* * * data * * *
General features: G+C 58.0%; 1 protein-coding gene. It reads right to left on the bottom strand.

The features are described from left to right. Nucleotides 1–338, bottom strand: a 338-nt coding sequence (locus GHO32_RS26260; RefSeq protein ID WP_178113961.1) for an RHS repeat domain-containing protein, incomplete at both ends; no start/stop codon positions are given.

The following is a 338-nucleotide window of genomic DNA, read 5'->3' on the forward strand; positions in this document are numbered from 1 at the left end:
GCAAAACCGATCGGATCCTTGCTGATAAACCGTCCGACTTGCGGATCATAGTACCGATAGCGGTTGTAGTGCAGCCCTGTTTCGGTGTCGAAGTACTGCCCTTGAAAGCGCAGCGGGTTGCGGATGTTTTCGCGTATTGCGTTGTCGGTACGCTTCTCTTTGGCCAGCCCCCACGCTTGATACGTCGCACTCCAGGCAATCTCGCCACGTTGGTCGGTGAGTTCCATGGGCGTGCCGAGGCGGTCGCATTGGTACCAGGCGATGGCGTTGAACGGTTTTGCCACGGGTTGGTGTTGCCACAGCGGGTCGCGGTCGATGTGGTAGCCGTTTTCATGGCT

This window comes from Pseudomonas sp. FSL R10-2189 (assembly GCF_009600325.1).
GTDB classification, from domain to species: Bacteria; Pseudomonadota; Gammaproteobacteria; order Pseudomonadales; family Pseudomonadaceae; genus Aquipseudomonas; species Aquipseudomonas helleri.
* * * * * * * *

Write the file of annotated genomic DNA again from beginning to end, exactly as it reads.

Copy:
General features: G+C 58.0%; 1 protein-coding gene. It reads right to left on the bottom strand.

The features are described from left to right. Nucleotides 1–338, bottom strand: a 338-nt coding sequence (locus GHO32_RS26260; RefSeq protein ID WP_178113961.1) for an RHS repeat domain-containing protein, incomplete at both ends; no start/stop codon positions are given.

The following is a 338-nucleotide window of genomic DNA, read 5'->3' on the forward strand; positions in this document are numbered from 1 at the left end:
GCAAAACCGATCGGATCCTTGCTGATAAACCGTCCGACTTGCGGATCATAGTACCGATAGCGGTTGTAGTGCAGCCCTGTTTCGGTGTCGAAGTACTGCCCTTGAAAGCGCAGCGGGTTGCGGATGTTTTCGCGTATTGCGTTGTCGGTACGCTTCTCTTTGGCCAGCCCCCACGCTTGATACGTCGCACTCCAGGCAATCTCGCCACGTTGGTCGGTGAGTTCCATGGGCGTGCCGAGGCGGTCGCATTGGTACCAGGCGATGGCGTTGAACGGTTTTGCCACGGGTTGGTGTTGCCACAGCGGGTCGCGGTCGATGTGGTAGCCGTTTTCATGGCT

This window comes from Pseudomonas sp. FSL R10-2189 (assembly GCF_009600325.1).
GTDB classification, from domain to species: Bacteria; Pseudomonadota; Gammaproteobacteria; order Pseudomonadales; family Pseudomonadaceae; genus Aquipseudomonas; species Aquipseudomonas helleri.